How do Kids See Our Careers?
According to Jared Sandberg’s article in the Wall Street Journal, to our kids our jobs are about talking and typing. One of my friends Steven Keith contacted me recently and told me he was in a Wall Street Journal article. The article and information’s all about discussing what your kids think you do all day. They have misconceptions and accuracies.
Let me just share my first thoughts. I mean my kids may be gleaning some of my entrepreneurial nature. A great part of my career coaching and advice often focuses on treating your career like you own your own business. So what do my kids think I do? Well they ask me and I tell them I help people. I don’t really get into the nuances of my mission of assisting people in moving toward their worklife mission instead of just a job but that’s part of what I get excited about after 16 years of doing this. I hope I don’t pass along any sense of entitlement because when one of my kids has come over to my office, I do what I do to my friends – I ask and expect them to work. Perhaps they learned what I learned at McDonald’s many years ago – If you have time to lean you have time to clean.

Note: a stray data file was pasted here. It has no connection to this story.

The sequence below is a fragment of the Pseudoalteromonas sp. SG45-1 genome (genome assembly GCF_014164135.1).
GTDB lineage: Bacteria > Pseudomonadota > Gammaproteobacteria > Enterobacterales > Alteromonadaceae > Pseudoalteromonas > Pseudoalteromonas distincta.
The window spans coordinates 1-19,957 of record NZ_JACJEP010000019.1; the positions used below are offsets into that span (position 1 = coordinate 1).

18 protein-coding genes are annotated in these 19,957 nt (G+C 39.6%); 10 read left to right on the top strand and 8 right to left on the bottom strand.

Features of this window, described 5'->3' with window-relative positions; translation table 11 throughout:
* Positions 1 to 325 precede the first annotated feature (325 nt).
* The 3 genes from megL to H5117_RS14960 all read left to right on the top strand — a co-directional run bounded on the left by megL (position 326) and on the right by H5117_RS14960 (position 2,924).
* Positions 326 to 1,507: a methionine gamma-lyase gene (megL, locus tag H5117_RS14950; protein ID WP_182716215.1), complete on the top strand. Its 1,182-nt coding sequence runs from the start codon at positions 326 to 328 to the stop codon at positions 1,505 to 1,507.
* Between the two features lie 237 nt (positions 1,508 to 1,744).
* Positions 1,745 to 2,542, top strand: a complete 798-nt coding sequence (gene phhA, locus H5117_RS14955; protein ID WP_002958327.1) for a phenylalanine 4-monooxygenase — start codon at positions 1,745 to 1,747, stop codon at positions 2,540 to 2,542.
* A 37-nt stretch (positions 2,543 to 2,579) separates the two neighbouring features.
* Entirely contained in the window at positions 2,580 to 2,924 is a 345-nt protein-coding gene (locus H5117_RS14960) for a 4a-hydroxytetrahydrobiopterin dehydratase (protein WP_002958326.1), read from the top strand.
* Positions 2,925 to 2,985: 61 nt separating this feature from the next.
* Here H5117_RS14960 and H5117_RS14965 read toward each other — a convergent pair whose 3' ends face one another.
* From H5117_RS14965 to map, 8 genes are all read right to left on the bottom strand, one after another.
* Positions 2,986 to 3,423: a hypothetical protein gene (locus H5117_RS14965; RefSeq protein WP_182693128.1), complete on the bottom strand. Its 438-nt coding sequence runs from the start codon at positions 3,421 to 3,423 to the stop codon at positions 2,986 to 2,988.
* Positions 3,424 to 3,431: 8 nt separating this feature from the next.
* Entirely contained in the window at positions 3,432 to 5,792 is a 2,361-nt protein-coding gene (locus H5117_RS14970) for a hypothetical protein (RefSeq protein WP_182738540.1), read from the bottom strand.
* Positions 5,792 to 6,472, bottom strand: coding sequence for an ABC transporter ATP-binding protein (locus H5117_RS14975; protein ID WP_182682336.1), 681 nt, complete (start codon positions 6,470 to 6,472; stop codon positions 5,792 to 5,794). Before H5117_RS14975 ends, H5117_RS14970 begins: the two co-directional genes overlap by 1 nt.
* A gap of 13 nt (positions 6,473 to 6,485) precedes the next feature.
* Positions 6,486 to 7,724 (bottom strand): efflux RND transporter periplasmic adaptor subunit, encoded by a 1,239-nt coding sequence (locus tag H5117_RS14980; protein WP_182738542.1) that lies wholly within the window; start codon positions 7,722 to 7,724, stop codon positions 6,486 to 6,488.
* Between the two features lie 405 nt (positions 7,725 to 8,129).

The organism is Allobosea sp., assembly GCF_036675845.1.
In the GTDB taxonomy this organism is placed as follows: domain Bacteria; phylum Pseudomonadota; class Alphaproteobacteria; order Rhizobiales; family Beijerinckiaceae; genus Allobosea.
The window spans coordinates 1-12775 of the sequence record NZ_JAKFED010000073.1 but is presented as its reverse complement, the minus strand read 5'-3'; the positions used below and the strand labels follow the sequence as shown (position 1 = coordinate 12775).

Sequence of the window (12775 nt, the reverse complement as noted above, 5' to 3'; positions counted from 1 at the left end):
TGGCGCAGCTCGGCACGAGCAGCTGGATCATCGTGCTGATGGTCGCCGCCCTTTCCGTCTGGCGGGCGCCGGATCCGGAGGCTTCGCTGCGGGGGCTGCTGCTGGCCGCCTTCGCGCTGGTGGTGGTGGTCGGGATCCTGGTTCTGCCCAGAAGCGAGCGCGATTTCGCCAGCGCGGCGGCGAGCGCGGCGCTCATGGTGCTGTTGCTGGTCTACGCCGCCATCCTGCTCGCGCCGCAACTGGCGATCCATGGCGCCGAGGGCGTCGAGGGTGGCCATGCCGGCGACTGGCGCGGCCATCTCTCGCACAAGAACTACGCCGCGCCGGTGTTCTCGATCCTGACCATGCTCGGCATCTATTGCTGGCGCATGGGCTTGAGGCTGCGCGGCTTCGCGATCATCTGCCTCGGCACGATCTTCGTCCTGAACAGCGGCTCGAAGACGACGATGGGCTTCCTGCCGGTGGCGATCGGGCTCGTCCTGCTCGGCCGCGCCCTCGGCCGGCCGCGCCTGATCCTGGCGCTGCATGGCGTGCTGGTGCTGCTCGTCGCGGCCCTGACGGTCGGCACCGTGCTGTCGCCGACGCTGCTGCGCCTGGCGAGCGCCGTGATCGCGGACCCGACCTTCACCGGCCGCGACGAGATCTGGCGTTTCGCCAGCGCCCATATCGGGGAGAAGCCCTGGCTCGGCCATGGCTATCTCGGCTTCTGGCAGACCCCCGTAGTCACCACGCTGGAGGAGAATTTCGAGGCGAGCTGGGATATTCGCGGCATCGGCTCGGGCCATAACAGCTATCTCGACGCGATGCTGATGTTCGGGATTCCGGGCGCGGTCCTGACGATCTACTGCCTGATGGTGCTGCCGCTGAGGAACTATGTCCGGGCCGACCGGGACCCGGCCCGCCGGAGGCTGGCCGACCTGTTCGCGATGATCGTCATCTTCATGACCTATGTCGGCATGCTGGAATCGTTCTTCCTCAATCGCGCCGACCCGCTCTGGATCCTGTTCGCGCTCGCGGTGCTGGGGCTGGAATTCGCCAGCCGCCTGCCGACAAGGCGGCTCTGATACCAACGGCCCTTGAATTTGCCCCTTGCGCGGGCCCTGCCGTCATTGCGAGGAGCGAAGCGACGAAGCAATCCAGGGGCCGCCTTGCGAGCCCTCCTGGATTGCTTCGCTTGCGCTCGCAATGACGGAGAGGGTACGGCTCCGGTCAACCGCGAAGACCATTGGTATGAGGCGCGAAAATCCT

Now they have also asked for some office space to sell things like paper weights or art to my clientele. It’s early stage but look out for www.oconnorrocks.com which will be their online site to sell their artistic work. Painted rocks seem to be the rage and most recent entrepreneurial focus of my kids now. The lemonade stand didn’t do too well last weekend. Not enough traffic on our street.
Some of what I do is what my dad did and does today – write. Dad, you work a lot on your computer and talk on the phone. That’s part of what I do. It doesn’t sound that glamorous I guess. Dad, you don’t really do too many games on the computer do you? No, I guess not.
What I remember is that my dad taught people in classrooms. I remember playing with the curtain in the back of one of his classrooms. Way back then I think I sat next to someone who was smoking and watching people play Frisbee. The person and the class seemed to be gripped onto the Nabokov story my dad was evaluating but the early, early 70s were a time of Frisbee watching and smoking in public buildings. For work at home I remember my dad stomping on the floor from the second floor of our house of Curtis Avenue for quiet. Later, when I would walk into his office I would see drafts of stories, many number two pencils with bite marks all over them and hundreds of pages of typed and crossed out sentences. Stacks of papers everywhere and smell of Marlboro Lights.
One of my kids was certain that I played hockey for a living since I might jet off with my equipment to play at the Factory or Reczone. I think they thought I played on the Hurricanes. I couldn’t keep that image up for long!